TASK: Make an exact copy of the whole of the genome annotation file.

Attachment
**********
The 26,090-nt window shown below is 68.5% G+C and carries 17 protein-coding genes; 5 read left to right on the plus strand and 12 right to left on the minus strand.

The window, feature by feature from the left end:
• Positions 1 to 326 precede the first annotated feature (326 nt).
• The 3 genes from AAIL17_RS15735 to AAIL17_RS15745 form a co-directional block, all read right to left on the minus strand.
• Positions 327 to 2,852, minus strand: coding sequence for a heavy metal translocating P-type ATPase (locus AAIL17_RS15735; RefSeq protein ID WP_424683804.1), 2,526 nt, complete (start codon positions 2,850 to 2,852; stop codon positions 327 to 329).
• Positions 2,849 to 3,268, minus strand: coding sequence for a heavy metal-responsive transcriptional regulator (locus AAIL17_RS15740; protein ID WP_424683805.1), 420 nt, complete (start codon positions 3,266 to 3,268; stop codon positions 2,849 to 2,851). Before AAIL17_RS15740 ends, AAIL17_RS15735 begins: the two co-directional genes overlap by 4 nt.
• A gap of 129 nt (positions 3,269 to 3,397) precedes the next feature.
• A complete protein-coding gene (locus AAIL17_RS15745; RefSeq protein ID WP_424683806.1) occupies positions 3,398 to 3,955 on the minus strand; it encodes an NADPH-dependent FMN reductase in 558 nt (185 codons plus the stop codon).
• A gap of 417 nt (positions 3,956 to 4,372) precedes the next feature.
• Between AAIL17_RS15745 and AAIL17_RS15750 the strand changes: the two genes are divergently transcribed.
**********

The 26,090-nt window shown below is 68.5% G+C and carries 17 protein-coding genes; 5 read left to right on the plus strand and 12 right to left on the minus strand.

The window, feature by feature from the left end:
• Positions 1 to 326 precede the first annotated feature (326 nt).
• The 3 genes from AAIL17_RS15735 to AAIL17_RS15745 form a co-directional block, all read right to left on the minus strand.
• Positions 327 to 2,852, minus strand: coding sequence for a heavy metal translocating P-type ATPase (locus AAIL17_RS15735; RefSeq protein ID WP_424683804.1), 2,526 nt, complete (start codon positions 2,850 to 2,852; stop codon positions 327 to 329).
• Positions 2,849 to 3,268, minus strand: coding sequence for a heavy metal-responsive transcriptional regulator (locus AAIL17_RS15740; protein ID WP_424683805.1), 420 nt, complete (start codon positions 3,266 to 3,268; stop codon positions 2,849 to 2,851). Before AAIL17_RS15740 ends, AAIL17_RS15735 begins: the two co-directional genes overlap by 4 nt.
• A gap of 129 nt (positions 3,269 to 3,397) precedes the next feature.
• A complete protein-coding gene (locus AAIL17_RS15745; RefSeq protein ID WP_424683806.1) occupies positions 3,398 to 3,955 on the minus strand; it encodes an NADPH-dependent FMN reductase in 558 nt (185 codons plus the stop codon).
• A gap of 417 nt (positions 3,956 to 4,372) precedes the next feature.
• Between AAIL17_RS15745 and AAIL17_RS15750 the strand changes: the two genes are divergently transcribed.